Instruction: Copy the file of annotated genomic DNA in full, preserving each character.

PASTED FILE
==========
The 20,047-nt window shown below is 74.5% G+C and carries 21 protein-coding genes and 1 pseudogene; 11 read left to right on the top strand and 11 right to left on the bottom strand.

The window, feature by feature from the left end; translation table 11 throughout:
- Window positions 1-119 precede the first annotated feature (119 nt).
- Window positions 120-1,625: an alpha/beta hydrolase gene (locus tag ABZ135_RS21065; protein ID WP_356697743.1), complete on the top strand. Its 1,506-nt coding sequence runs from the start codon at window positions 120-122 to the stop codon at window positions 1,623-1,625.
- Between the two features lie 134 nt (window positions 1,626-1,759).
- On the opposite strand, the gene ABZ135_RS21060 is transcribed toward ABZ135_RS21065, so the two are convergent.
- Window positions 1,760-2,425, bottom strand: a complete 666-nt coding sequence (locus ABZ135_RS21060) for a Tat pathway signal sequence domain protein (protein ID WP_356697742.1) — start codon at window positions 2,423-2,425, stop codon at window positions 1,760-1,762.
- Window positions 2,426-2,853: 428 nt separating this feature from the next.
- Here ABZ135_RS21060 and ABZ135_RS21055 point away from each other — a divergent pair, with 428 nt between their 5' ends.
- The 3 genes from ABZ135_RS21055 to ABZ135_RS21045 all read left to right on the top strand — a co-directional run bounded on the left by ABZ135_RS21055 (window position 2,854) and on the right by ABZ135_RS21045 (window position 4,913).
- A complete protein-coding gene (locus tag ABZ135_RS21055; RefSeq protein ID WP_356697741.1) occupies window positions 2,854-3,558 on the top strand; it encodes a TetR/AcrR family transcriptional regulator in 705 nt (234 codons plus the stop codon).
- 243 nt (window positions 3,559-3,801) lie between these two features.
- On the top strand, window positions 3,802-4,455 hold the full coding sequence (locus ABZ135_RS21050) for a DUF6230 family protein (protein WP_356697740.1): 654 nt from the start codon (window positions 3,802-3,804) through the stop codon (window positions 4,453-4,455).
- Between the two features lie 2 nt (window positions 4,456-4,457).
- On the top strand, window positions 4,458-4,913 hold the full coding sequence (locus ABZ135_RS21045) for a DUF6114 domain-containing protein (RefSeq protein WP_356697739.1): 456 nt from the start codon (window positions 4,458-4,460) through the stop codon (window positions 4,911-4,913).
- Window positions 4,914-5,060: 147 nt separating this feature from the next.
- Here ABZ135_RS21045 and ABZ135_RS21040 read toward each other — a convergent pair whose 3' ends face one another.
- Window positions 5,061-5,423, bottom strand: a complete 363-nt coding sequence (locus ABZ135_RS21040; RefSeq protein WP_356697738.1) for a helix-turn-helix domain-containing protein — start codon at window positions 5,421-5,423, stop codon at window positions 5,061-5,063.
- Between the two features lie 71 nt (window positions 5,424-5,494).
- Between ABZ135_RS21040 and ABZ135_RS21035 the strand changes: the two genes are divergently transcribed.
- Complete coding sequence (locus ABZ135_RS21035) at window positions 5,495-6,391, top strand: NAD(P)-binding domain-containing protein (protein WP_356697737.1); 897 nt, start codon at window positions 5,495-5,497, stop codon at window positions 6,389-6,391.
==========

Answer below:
The 20,047-nt window shown below is 74.5% G+C and carries 21 protein-coding genes and 1 pseudogene; 11 read left to right on the top strand and 11 right to left on the bottom strand.

The window, feature by feature from the left end; translation table 11 throughout:
- Window positions 1-119 precede the first annotated feature (119 nt).
- Window positions 120-1,625: an alpha/beta hydrolase gene (locus tag ABZ135_RS21065; protein ID WP_356697743.1), complete on the top strand. Its 1,506-nt coding sequence runs from the start codon at window positions 120-122 to the stop codon at window positions 1,623-1,625.
- Between the two features lie 134 nt (window positions 1,626-1,759).
- On the opposite strand, the gene ABZ135_RS21060 is transcribed toward ABZ135_RS21065, so the two are convergent.
- Window positions 1,760-2,425, bottom strand: a complete 666-nt coding sequence (locus ABZ135_RS21060) for a Tat pathway signal sequence domain protein (protein ID WP_356697742.1) — start codon at window positions 2,423-2,425, stop codon at window positions 1,760-1,762.
- Window positions 2,426-2,853: 428 nt separating this feature from the next.
- Here ABZ135_RS21060 and ABZ135_RS21055 point away from each other — a divergent pair, with 428 nt between their 5' ends.
- The 3 genes from ABZ135_RS21055 to ABZ135_RS21045 all read left to right on the top strand — a co-directional run bounded on the left by ABZ135_RS21055 (window position 2,854) and on the right by ABZ135_RS21045 (window position 4,913).
- A complete protein-coding gene (locus tag ABZ135_RS21055; RefSeq protein ID WP_356697741.1) occupies window positions 2,854-3,558 on the top strand; it encodes a TetR/AcrR family transcriptional regulator in 705 nt (234 codons plus the stop codon).
- 243 nt (window positions 3,559-3,801) lie between these two features.
- On the top strand, window positions 3,802-4,455 hold the full coding sequence (locus ABZ135_RS21050) for a DUF6230 family protein (protein WP_356697740.1): 654 nt from the start codon (window positions 3,802-3,804) through the stop codon (window positions 4,453-4,455).
- Between the two features lie 2 nt (window positions 4,456-4,457).
- On the top strand, window positions 4,458-4,913 hold the full coding sequence (locus ABZ135_RS21045) for a DUF6114 domain-containing protein (RefSeq protein WP_356697739.1): 456 nt from the start codon (window positions 4,458-4,460) through the stop codon (window positions 4,911-4,913).
- Window positions 4,914-5,060: 147 nt separating this feature from the next.
- Here ABZ135_RS21045 and ABZ135_RS21040 read toward each other — a convergent pair whose 3' ends face one another.
- Window positions 5,061-5,423, bottom strand: a complete 363-nt coding sequence (locus ABZ135_RS21040; RefSeq protein WP_356697738.1) for a helix-turn-helix domain-containing protein — start codon at window positions 5,421-5,423, stop codon at window positions 5,061-5,063.
- Between the two features lie 71 nt (window positions 5,424-5,494).
- Between ABZ135_RS21040 and ABZ135_RS21035 the strand changes: the two genes are divergently transcribed.
- Complete coding sequence (locus ABZ135_RS21035) at window positions 5,495-6,391, top strand: NAD(P)-binding domain-containing protein (protein WP_356697737.1); 897 nt, start codon at window positions 5,495-5,497, stop codon at window positions 6,389-6,391.